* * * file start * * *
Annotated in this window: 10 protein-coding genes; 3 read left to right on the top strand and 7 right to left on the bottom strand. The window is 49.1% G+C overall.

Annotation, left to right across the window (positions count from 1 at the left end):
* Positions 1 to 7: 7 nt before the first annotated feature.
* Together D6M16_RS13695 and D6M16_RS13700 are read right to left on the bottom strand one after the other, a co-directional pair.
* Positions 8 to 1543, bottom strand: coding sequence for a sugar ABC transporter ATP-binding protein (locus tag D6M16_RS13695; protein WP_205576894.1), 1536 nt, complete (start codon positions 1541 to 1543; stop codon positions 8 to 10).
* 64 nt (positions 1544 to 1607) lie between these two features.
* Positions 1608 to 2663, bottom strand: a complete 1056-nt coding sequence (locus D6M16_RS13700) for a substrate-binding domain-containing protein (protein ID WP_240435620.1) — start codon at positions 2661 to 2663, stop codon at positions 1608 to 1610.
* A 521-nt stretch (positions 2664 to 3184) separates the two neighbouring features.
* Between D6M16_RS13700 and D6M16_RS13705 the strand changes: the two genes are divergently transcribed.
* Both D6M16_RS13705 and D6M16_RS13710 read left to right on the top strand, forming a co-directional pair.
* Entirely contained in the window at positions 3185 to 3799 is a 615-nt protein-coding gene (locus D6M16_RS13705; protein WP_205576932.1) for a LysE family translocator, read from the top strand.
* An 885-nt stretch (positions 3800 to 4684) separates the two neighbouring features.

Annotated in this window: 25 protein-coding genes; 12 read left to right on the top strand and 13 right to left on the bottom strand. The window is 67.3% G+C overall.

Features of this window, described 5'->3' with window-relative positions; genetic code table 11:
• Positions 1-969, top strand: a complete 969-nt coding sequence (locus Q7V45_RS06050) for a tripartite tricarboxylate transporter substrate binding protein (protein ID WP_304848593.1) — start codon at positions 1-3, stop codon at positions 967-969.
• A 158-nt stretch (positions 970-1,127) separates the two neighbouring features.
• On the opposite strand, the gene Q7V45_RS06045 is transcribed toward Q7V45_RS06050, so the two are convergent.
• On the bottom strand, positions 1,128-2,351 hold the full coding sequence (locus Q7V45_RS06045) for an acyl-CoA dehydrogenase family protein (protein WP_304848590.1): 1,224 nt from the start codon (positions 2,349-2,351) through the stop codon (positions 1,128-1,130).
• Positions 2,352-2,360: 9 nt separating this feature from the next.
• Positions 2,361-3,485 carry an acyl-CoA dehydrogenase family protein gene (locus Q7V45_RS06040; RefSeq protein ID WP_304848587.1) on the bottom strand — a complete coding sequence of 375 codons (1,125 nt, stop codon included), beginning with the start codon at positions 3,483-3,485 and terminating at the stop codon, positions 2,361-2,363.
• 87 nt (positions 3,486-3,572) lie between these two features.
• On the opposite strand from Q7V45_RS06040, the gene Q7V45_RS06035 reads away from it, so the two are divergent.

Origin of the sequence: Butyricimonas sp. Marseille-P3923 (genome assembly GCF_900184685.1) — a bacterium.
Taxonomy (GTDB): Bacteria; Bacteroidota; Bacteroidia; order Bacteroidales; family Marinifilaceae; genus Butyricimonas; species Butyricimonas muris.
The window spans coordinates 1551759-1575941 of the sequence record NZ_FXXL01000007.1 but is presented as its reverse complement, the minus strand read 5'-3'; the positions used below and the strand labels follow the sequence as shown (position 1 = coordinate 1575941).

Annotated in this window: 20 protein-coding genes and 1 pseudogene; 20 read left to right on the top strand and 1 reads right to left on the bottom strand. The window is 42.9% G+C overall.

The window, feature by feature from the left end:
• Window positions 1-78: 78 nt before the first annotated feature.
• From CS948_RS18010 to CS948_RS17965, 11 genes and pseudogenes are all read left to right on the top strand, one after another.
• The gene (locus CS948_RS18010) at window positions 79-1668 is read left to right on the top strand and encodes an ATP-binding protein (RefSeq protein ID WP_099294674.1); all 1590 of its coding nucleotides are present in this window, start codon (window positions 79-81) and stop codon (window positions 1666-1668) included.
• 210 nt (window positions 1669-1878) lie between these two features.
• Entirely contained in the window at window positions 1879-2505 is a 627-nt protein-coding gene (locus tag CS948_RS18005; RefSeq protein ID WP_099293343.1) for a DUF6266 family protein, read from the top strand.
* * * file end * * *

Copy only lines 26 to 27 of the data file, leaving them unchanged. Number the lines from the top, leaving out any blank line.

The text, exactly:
Annotated in this window: 20 protein-coding genes and 1 pseudogene; 20 read left to right on the top strand and 1 reads right to left on the bottom strand. The window is 42.9% G+C overall.

The window, feature by feature from the left end: